28-Jan-2023  Srinagar booked.net


How ‘Royal Drug’ Killed Kashmiri Man’s Father, Business, Love

Amid the ongoing war on drugs, the story of a Kashmir man who lost everything to dope is making the menace very challenging.



Inside his spacious house, Sameer is getting restless for shot. In another room, his mother is cursing “the apple of her eyes” for ruining her once prosperous family. But the spent-son remains relentless in his pleasure pursuit despite shattering his loved ones.

It started in college when smoking hash became his normal hangout. After graduation, as his friends pursued different passions and professions, Sameer made a destructive choice of consuming heroin.

10 years later, the substance abuse has made him bankrupt, battered and blemished in the society treating him as a pariah – the one who even consumed his own blood relation.

“I don’t mind public perceptions, but I’m sorry for what I did to myself,” Sameer remarks.

“While my friends looked for jobs and entrepreneurship after college, I refused to join my father who was an influential trader of our area.”

During those wanderlust days, he bumped into an acquaintance introducing him to a ‘royal drug’ called heroin.

“Aren’t you royal, Sameer?” he recalls the man’s wicked exchange. “You’ve everything royal – car, cellphone, clothes… Why you don’t try this royal pleasure today?”

It was year 2013 and the starry-eyed youngster got convinced to consume a small crystal, of a sugar grain size, for getting ‘super high’.

He remembers placing it on an aluminum foil and adding water to it before lighting and inhaling it.

“I was a rich man so it was easy for me to buy heroin daily unlike smalltime weed peddlers of our area,” Sameer says. “Those addicts sell weed at higher prices to buy heroin.”

But as he started getting high, his wealth got dry. And then came a time when, one by one, he sold his expensive cars and his ancestral land.

“I was helping my father those days in our factory,” he recalls. “But when my personal savings and shares ended, I started stealing money, in lakhs, from the sealed drawers of our factory. The moment my father came to know about my truth, he died with a sudden heart attack in my arms. People say I killed my father.”

But despite that shattering loss, Sameer couldn’t help his heroin urge.

Today, addicts like Sameer make sizeable presence in the Drug De-addiction Centre of Srinagar, where 90 per cent registered cases are heroin users. Some 70 per cent of them use illicit drugs through IV mode.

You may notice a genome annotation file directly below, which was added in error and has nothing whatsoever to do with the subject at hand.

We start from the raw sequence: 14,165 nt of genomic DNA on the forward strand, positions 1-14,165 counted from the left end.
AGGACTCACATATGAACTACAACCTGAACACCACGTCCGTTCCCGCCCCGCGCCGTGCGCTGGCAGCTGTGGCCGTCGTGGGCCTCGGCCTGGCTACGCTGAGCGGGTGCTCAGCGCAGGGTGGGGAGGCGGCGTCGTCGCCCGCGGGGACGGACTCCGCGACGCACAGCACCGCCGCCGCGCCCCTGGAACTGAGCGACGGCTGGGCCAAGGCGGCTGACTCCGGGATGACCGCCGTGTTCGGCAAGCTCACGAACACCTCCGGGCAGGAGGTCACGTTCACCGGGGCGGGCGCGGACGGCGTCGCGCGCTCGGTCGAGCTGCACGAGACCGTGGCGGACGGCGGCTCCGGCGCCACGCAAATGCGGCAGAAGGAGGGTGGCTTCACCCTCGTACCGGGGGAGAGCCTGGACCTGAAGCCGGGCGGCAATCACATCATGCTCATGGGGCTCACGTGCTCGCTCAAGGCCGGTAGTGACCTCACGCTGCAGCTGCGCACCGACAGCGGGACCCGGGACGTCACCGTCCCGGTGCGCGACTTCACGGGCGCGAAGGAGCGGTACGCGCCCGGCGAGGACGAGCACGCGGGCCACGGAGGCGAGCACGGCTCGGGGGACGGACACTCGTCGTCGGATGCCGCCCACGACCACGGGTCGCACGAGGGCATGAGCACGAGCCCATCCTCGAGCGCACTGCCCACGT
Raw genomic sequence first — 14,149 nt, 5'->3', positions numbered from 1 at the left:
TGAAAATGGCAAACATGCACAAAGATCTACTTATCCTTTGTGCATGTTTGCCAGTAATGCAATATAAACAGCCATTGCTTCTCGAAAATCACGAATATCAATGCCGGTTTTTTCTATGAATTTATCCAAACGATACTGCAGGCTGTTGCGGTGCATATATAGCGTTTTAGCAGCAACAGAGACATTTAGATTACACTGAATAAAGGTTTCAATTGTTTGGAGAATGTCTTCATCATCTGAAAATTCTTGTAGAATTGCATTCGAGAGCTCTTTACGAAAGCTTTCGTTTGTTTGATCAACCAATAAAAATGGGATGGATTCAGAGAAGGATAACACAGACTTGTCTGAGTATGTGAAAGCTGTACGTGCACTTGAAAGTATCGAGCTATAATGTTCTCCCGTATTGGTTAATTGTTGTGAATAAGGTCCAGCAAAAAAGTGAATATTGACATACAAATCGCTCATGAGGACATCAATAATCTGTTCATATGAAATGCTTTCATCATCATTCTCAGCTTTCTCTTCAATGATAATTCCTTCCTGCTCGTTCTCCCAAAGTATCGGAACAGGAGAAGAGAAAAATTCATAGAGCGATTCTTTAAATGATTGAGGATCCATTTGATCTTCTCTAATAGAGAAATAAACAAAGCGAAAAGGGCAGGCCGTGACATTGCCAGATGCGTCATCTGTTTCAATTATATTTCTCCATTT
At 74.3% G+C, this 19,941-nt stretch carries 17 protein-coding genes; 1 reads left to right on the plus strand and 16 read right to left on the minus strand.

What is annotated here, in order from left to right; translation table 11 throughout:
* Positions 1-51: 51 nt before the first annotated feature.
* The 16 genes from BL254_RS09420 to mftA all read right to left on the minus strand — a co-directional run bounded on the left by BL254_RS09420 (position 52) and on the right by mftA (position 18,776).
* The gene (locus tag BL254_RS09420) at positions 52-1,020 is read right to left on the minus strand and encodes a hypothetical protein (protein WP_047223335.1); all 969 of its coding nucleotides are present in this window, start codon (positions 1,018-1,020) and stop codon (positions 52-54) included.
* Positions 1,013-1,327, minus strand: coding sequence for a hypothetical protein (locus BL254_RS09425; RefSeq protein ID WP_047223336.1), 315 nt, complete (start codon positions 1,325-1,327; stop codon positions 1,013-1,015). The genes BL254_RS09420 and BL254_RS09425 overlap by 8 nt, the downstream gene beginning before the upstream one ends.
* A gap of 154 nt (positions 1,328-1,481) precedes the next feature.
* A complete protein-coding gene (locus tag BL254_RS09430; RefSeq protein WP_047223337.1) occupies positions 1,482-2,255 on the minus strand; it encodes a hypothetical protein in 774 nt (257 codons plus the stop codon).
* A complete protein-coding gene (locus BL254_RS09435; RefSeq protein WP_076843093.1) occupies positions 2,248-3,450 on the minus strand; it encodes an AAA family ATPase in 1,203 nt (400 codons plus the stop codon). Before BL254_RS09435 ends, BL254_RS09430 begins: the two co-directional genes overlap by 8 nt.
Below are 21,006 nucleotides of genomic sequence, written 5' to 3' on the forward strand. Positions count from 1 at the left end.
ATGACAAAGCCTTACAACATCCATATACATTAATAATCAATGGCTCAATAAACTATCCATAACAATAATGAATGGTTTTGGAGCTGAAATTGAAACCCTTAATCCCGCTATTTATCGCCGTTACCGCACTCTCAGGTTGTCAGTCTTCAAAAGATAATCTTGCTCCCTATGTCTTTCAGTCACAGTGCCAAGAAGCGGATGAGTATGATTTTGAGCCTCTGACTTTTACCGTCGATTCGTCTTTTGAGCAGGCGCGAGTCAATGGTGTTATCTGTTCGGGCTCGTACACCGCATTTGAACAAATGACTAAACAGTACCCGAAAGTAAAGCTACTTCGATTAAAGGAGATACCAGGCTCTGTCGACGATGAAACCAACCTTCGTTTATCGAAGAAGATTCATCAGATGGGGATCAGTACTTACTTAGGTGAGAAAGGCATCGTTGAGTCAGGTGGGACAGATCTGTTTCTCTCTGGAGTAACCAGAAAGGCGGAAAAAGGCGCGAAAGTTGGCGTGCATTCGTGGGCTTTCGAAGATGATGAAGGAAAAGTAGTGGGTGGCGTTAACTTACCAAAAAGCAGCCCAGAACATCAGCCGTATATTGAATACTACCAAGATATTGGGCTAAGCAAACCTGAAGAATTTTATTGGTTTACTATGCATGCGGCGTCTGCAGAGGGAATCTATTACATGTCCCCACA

As per data, 7,403 patients confirmed their drug abuse in the year 2020, followed by 18164 patients in 2021. In February 2022 alone, 1834 patients were confirmed as addicts in the valley.

Most of these addicts can be seen taking shots at the secluded places and thus bringing disrepute to the localities and landmarks. In fact, it took a concerned citizenry of the city an open letter to highlight this menace lately.

“Some of these druggies roam in a dazed state and shadow the outing of our womenfolk,” says Shabir Bhat of Srinagar. “Some of them can be seen dozing off on the street. This has to be discouraged for the good of the society.”

Some doctors even believe that a sudden surge in “heart attacks” are actually the dope-driven demises and are being concealed to avoid the family-shaming.

Following his father’s death, Sameer slipped into the state of illusion. He would inject almost 5 times a day prompting his friends to shift him to a rehabilitation centre.

“It was getting out of control,” Musavir, Sameer’s closest friend, says. “His mother pleaded us [Sameer’s friends] to save her son. We forcibly admitted him in a rehabilitation center in Srinagar, but two days later he escaped from it due to poor-facilities.”

12 days later, Sameer reached home in a shabby state: torn clothes, pale skin, dry lips and a sweaty body.

“All of us got mad at him but he broke down screaming for help,” Musavir recalls.

“Apart from father, he had lost his girlfriend to drugs too, and the twin losses were badly unsettling him.”

At that point, his friends decided to shift him to Jammu’s much-equipped rehabilitation centre. Six months later, Sameer was discharged from it and for a year, he lived a heroin free life.

“But there’s a thing with heroin,” Sameer explains, “even if you abandon it, it won’t leave you.”

In order to address his cravings, he would take small doses in the dead of the night. And during days, he would take heroin substitutes that hospital prescribed him.

“Despite being careful,” he says, “heroin impaired my mind and obscured my memory.”

Due to his addicted mental health, Sameer inflicted huge losses in business. His mother understood his quandary and gave up on him.

Three years later, his father’s factory now stands closed and much of his family fortune has been consumed by heroin. He mostly spends his days staring at his tractors and murmuring his girlfriend’s name like prayers.

“People say very bad things about me,” Sameer says. “My friends say I have also sold my house but I haven’t done that. My problem is that I can’t decide between right and wrong anymore. I want to earn and live happily with my mother, but I have lost a sense of normalcy.”